The AP has obtained text messages sent from a former NYPD informant who spied on Muslim communities across the city. Shamiur Rahman, who later expressed regret over his police cooperation, was paid $9,000 from January through September of 2012 to monitor various mosques, businesses, and Muslim groups. Rahman's NYPD contact was Detective Stephen Hoban, who would text Rahman messages like, "Did you take pictures?" "I need pictures from the rally…And I need to know who is there…Get pictures."
According to court documents related to an ongoing civil rights lawsuit, Rahman filed 57 surveillance reports with the NYPD during his time as an informant—over the past three years 4,200 total reports were received by the NYPD's Demographics Unit (now called the Zone Assessment Unit), which amounts to around four each day. Around 200 of those reports contained conversations overheard by informants.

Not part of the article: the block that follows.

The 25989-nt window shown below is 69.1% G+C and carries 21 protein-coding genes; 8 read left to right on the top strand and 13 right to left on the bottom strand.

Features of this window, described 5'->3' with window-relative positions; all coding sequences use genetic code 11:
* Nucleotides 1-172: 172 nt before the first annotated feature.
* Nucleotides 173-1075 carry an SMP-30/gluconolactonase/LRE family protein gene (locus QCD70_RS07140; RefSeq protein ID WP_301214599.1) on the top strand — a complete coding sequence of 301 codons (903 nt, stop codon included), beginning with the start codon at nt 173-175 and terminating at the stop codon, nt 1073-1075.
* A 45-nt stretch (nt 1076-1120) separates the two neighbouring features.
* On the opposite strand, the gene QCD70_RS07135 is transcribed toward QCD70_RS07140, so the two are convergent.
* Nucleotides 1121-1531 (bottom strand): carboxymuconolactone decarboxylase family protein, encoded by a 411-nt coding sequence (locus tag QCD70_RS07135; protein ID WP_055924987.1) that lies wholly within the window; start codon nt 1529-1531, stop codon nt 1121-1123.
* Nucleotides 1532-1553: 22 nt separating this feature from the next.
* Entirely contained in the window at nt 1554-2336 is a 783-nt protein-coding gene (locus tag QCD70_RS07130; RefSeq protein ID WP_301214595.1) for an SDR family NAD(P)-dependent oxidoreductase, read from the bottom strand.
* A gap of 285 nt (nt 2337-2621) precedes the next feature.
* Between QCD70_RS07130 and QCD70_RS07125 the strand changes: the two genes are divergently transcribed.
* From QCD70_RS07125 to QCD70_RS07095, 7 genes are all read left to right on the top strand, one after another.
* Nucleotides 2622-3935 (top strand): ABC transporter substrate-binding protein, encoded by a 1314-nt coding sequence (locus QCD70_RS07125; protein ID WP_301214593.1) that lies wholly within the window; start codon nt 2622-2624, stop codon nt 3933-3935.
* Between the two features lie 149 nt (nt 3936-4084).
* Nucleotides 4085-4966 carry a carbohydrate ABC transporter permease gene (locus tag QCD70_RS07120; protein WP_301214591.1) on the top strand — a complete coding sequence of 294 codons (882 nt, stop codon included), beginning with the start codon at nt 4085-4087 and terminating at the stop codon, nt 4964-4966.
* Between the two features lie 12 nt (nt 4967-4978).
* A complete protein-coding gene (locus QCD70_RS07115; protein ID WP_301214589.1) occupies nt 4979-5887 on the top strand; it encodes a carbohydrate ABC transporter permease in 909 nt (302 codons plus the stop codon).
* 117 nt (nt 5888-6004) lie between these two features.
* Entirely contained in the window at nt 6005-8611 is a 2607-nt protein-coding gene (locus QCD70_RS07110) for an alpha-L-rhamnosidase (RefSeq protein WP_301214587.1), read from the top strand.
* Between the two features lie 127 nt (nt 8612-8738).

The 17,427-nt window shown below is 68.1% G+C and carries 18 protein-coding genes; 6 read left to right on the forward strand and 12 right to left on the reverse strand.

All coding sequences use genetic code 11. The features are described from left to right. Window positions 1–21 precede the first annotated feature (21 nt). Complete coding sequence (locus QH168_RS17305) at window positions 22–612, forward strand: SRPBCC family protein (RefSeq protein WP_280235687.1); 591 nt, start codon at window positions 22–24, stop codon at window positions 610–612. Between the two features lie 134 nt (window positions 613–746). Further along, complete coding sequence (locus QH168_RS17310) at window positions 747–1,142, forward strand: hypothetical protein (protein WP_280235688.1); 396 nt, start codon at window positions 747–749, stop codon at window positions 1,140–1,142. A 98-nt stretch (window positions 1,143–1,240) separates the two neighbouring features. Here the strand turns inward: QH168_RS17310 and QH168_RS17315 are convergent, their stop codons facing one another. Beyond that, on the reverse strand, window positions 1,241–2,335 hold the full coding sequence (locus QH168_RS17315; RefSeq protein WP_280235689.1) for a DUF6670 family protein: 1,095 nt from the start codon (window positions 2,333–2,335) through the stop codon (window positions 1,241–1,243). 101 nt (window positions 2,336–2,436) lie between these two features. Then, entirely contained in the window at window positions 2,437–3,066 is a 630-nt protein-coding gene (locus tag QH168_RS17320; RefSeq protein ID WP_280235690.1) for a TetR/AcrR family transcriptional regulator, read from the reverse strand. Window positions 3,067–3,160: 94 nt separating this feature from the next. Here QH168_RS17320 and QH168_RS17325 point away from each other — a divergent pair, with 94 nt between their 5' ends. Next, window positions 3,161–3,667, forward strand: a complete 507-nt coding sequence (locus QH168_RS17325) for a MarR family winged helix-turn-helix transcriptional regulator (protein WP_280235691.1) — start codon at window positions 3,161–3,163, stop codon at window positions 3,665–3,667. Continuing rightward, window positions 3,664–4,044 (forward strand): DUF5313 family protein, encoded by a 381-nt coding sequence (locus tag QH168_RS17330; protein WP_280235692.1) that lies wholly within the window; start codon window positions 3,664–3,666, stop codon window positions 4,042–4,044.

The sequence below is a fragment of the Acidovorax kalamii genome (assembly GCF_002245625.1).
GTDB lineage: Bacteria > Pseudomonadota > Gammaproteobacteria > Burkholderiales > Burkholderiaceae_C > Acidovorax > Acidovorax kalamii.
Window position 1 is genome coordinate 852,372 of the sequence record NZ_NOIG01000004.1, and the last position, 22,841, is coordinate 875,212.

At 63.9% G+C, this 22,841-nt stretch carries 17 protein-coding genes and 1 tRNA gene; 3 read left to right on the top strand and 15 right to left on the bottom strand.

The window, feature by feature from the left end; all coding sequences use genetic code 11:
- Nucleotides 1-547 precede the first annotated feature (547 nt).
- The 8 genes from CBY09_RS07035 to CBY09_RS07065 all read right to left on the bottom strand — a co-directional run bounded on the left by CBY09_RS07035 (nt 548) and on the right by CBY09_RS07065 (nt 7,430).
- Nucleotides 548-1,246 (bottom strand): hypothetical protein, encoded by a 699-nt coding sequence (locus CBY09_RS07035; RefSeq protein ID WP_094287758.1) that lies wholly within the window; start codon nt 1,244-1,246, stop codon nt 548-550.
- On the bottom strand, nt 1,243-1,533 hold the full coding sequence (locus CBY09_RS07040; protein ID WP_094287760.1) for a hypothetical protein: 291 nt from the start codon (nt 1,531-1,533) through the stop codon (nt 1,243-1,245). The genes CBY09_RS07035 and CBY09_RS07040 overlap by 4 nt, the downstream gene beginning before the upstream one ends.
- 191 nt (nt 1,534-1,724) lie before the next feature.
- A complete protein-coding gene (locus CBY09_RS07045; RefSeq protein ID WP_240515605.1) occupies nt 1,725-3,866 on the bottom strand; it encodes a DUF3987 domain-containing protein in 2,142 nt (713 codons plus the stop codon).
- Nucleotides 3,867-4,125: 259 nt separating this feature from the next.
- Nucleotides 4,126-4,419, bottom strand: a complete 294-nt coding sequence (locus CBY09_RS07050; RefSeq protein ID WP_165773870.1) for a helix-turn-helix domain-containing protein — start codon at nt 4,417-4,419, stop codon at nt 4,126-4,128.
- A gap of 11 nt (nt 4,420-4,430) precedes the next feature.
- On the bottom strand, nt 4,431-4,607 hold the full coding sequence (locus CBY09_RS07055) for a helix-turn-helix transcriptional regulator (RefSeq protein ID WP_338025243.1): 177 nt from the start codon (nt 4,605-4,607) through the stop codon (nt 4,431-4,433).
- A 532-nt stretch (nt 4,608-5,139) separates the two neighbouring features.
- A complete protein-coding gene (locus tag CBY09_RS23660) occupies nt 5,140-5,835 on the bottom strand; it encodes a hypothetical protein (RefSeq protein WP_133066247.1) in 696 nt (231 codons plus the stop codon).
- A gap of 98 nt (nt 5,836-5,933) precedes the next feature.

The managing director of the NYPD's Intelligence Division, Assistant Chief Thomas Galati, has said in court filings that the conversations detailed in the reports were used to determine people's reactions to events that happened overseas, especially drone strikes.
Yet Rahman's text messages seemingly cast a wider net:
"Hey bro," Rahman told Hoban in one message. "I think im going to bring up jihad with these guys tonight, see what they say and know and then go home because everyones really just praying and stuff."
And who was Rahman spying on?
Rahman sent Hoban pictures: Imams. The sign-up list for an Islamic study group. People at rallies and parades. And bags of rice and boxes of Cheerios that his mosque was collecting for the needy.
"This is what they give to each family plus flour, cookies, pudding, and meat," Rahman wrote.
And he collected phone numbers. One belonged to an elderly neighbor who worked in a woman's shelter. Two more were people who signed a petition and were "probably organizing a rally" for Muslims suffering in Myanmar.